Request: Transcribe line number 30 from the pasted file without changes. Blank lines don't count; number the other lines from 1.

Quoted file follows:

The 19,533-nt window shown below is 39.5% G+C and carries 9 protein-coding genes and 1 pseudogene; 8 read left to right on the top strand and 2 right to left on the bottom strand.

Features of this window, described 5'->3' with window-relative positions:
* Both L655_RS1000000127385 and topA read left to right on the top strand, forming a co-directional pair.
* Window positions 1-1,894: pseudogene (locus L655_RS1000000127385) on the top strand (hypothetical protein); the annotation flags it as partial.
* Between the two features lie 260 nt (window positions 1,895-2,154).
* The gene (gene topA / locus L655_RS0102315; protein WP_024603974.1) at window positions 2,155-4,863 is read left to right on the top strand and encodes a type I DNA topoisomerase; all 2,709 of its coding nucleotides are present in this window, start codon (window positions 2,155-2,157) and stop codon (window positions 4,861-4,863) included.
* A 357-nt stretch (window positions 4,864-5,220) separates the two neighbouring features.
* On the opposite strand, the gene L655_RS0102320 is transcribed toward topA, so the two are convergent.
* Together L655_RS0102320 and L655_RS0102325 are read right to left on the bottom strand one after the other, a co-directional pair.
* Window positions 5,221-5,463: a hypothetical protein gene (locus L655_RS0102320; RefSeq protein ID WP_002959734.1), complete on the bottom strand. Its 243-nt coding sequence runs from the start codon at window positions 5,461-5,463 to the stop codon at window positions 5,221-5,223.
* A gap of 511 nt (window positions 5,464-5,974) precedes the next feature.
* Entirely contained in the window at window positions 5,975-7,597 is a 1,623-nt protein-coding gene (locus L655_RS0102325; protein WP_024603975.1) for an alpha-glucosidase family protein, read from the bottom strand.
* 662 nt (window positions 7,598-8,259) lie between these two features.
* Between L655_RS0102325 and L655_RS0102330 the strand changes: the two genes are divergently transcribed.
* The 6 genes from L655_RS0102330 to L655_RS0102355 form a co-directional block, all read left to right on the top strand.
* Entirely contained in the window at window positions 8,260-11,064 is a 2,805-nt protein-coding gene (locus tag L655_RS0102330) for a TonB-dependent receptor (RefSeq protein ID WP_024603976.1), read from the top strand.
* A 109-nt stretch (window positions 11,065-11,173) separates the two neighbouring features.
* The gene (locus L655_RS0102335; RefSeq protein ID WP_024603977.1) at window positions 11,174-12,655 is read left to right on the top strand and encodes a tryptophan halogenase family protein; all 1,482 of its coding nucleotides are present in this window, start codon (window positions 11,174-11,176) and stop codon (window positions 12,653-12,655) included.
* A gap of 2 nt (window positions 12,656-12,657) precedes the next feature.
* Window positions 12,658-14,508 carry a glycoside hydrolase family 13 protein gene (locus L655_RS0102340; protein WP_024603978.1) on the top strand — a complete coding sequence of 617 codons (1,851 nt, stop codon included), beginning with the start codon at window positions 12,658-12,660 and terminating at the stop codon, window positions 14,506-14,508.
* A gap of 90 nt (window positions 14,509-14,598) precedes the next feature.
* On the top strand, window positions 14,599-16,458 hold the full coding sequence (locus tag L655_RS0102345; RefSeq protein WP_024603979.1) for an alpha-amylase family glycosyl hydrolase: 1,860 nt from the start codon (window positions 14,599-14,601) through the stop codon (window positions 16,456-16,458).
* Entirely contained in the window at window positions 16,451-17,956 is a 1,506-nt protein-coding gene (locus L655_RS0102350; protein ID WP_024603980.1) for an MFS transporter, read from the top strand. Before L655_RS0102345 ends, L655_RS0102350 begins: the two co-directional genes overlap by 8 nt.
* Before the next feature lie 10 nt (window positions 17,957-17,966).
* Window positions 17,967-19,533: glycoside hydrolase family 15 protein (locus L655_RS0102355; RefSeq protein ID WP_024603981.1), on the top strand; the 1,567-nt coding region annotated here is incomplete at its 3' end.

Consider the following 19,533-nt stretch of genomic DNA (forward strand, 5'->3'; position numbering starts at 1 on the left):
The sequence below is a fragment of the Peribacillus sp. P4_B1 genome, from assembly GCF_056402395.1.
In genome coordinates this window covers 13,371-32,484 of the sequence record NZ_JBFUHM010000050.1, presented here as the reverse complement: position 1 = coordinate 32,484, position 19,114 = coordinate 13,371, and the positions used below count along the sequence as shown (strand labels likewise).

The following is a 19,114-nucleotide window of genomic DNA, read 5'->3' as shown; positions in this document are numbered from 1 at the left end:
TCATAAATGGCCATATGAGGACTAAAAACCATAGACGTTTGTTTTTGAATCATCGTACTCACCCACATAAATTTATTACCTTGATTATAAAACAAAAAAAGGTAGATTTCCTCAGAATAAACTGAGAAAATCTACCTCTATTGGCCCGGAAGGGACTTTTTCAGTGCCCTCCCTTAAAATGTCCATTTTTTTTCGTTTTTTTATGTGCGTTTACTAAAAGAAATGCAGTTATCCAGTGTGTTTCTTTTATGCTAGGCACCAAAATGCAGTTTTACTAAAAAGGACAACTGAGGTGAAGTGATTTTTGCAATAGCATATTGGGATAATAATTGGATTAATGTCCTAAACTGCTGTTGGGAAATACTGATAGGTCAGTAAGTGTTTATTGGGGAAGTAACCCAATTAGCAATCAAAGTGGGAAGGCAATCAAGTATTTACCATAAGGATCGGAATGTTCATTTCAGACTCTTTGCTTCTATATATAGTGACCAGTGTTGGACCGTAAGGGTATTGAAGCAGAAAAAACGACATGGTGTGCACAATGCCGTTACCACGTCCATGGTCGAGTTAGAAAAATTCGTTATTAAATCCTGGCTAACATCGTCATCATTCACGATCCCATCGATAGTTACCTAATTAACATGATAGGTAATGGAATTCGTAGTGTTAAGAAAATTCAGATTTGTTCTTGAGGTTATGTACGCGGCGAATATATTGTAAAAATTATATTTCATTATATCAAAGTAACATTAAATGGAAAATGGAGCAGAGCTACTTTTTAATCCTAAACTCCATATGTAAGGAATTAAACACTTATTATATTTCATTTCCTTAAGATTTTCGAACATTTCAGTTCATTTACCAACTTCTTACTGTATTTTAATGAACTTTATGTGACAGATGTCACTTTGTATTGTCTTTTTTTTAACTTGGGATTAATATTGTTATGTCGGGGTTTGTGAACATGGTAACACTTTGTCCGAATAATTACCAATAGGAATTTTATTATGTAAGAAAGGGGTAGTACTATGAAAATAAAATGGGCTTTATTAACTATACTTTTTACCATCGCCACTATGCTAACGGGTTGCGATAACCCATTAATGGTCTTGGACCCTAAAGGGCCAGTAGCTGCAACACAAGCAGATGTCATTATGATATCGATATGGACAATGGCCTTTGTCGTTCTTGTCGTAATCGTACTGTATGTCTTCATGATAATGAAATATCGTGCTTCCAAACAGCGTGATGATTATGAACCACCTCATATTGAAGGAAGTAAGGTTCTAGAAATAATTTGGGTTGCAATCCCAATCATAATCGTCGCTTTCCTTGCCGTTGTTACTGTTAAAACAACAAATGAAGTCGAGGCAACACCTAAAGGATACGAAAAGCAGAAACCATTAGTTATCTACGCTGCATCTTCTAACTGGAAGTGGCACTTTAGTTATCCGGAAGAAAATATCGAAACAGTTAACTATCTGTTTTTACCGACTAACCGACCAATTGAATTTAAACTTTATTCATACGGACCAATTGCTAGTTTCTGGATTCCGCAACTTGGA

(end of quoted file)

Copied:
TCATAAATGGCCATATGAGGACTAAAAACCATAGACGTTTGTTTTTGAATCATCGTACTCACCCACATAAATTTATTACCTTGATTATAAAACAAAAAAAGGTAGATTTCCTCAGAATAAACTGAGAAAATCTACCTCTATTGGCCCGGAAGGGACTTTTTCAGTGCCCTCCCTTAAAATGTCCATTTTTTTTCGTTTTTTTATGTGCGTTTACTAAAAGAAATGCAGTTATCCAGTGTGTTTCTTTTATGCTAGGCACCAAAATGCAGTTTTACTAAAAAGGACAACTGAGGTGAAGTGATTTTTGCAATAGCATATTGGGATAATAATTGGATTAATGTCCTAAACTGCTGTTGGGAAATACTGATAGGTCAGTAAGTGTTTATTGGGGAAGTAACCCAATTAGCAATCAAAGTGGGAAGGCAATCAAGTATTTACCATAAGGATCGGAATGTTCATTTCAGACTCTTTGCTTCTATATATAGTGACCAGTGTTGGACCGTAAGGGTATTGAAGCAGAAAAAACGACATGGTGTGCACAATGCCGTTACCACGTCCATGGTCGAGTTAGAAAAATTCGTTATTAAATCCTGGCTAACATCGTCATCATTCACGATCCCATCGATAGTTACCTAATTAACATGATAGGTAATGGAATTCGTAGTGTTAAGAAAATTCAGATTTGTTCTTGAGGTTATGTACGCGGCGAATATATTGTAAAAATTATATTTCATTATATCAAAGTAACATTAAATGGAAAATGGAGCAGAGCTACTTTTTAATCCTAAACTCCATATGTAAGGAATTAAACACTTATTATATTTCATTTCCTTAAGATTTTCGAACATTTCAGTTCATTTACCAACTTCTTACTGTATTTTAATGAACTTTATGTGACAGATGTCACTTTGTATTGTCTTTTTTTTAACTTGGGATTAATATTGTTATGTCGGGGTTTGTGAACATGGTAACACTTTGTCCGAATAATTACCAATAGGAATTTTATTATGTAAGAAAGGGGTAGTACTATGAAAATAAAATGGGCTTTATTAACTATACTTTTTACCATCGCCACTATGCTAACGGGTTGCGATAACCCATTAATGGTCTTGGACCCTAAAGGGCCAGTAGCTGCAACACAAGCAGATGTCATTATGATATCGATATGGACAATGGCCTTTGTCGTTCTTGTCGTAATCGTACTGTATGTCTTCATGATAATGAAATATCGTGCTTCCAAACAGCGTGATGATTATGAACCACCTCATATTGAAGGAAGTAAGGTTCTAGAAATAATTTGGGTTGCAATCCCAATCATAATCGTCGCTTTCCTTGCCGTTGTTACTGTTAAAACAACAAATGAAGTCGAGGCAACACCTAAAGGATACGAAAAGCAGAAACCATTAGTTATCTACGCTGCATCTTCTAACTGGAAGTGGCACTTTAGTTATCCGGAAGAAAATATCGAAACAGTTAACTATCTGTTTTTACCGACTAACCGACCAATTGAATTTAAACTTTATTCATACGGACCAATTGCTAGTTTCTGGATTCCGCAACTTGGA